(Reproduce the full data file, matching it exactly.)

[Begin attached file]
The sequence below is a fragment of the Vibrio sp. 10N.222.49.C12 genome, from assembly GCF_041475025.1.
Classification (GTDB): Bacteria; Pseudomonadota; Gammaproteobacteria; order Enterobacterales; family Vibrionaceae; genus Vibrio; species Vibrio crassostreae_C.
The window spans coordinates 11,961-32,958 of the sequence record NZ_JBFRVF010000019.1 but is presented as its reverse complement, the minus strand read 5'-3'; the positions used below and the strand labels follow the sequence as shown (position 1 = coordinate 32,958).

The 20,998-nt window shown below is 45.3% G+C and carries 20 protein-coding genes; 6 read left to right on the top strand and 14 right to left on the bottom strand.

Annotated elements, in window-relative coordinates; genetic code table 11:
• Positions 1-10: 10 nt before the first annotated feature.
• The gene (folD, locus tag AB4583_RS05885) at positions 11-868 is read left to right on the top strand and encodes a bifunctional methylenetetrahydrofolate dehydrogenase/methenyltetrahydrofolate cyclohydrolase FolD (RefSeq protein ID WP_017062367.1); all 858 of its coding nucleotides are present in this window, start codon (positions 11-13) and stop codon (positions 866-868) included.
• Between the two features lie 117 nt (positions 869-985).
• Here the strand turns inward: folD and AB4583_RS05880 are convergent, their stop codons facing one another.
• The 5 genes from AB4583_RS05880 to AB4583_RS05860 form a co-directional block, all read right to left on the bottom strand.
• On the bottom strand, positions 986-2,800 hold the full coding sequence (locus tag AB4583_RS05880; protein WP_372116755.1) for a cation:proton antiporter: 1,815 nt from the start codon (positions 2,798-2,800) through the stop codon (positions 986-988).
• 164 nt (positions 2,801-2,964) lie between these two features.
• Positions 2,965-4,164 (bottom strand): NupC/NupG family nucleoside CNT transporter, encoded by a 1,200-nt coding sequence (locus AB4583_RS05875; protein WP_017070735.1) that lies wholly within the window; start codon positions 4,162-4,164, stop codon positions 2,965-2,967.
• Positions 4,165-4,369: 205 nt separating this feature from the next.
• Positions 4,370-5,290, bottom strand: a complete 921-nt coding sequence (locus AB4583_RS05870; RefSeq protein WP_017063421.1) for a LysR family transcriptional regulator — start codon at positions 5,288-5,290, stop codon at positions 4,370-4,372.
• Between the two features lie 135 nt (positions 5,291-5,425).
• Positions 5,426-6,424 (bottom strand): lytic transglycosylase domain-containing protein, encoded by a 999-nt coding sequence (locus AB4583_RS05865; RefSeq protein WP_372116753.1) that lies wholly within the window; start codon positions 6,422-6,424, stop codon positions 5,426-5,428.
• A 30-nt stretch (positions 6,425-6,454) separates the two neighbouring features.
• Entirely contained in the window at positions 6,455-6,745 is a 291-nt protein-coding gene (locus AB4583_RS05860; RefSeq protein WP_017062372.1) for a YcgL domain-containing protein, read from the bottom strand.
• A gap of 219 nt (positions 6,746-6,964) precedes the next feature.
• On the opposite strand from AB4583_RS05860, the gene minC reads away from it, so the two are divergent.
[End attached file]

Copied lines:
The sequence below is a fragment of the Vibrio sp. 10N.222.49.C12 genome, from assembly GCF_041475025.1.
Classification (GTDB): Bacteria; Pseudomonadota; Gammaproteobacteria; order Enterobacterales; family Vibrionaceae; genus Vibrio; species Vibrio crassostreae_C.
The window spans coordinates 11,961-32,958 of the sequence record NZ_JBFRVF010000019.1 but is presented as its reverse complement, the minus strand read 5'-3'; the positions used below and the strand labels follow the sequence as shown (position 1 = coordinate 32,958).

The 20,998-nt window shown below is 45.3% G+C and carries 20 protein-coding genes; 6 read left to right on the top strand and 14 right to left on the bottom strand.

Annotated elements, in window-relative coordinates; genetic code table 11:
• Positions 1-10: 10 nt before the first annotated feature.
• The gene (folD, locus tag AB4583_RS05885) at positions 11-868 is read left to right on the top strand and encodes a bifunctional methylenetetrahydrofolate dehydrogenase/methenyltetrahydrofolate cyclohydrolase FolD (RefSeq protein ID WP_017062367.1); all 858 of its coding nucleotides are present in this window, start codon (positions 11-13) and stop codon (positions 866-868) included.
• Between the two features lie 117 nt (positions 869-985).
• Here the strand turns inward: folD and AB4583_RS05880 are convergent, their stop codons facing one another.
• The 5 genes from AB4583_RS05880 to AB4583_RS05860 form a co-directional block, all read right to left on the bottom strand.
• On the bottom strand, positions 986-2,800 hold the full coding sequence (locus tag AB4583_RS05880; protein WP_372116755.1) for a cation:proton antiporter: 1,815 nt from the start codon (positions 2,798-2,800) through the stop codon (positions 986-988).
• 164 nt (positions 2,801-2,964) lie between these two features.
• Positions 2,965-4,164 (bottom strand): NupC/NupG family nucleoside CNT transporter, encoded by a 1,200-nt coding sequence (locus AB4583_RS05875; protein WP_017070735.1) that lies wholly within the window; start codon positions 4,162-4,164, stop codon positions 2,965-2,967.
• Positions 4,165-4,369: 205 nt separating this feature from the next.
• Positions 4,370-5,290, bottom strand: a complete 921-nt coding sequence (locus AB4583_RS05870; RefSeq protein WP_017063421.1) for a LysR family transcriptional regulator — start codon at positions 5,288-5,290, stop codon at positions 4,370-4,372.
• Between the two features lie 135 nt (positions 5,291-5,425).
• Positions 5,426-6,424 (bottom strand): lytic transglycosylase domain-containing protein, encoded by a 999-nt coding sequence (locus AB4583_RS05865; RefSeq protein WP_372116753.1) that lies wholly within the window; start codon positions 6,422-6,424, stop codon positions 5,426-5,428.
• A 30-nt stretch (positions 6,425-6,454) separates the two neighbouring features.
• Entirely contained in the window at positions 6,455-6,745 is a 291-nt protein-coding gene (locus AB4583_RS05860; RefSeq protein WP_017062372.1) for a YcgL domain-containing protein, read from the bottom strand.
• A gap of 219 nt (positions 6,746-6,964) precedes the next feature.
• On the opposite strand from AB4583_RS05860, the gene minC reads away from it, so the two are divergent.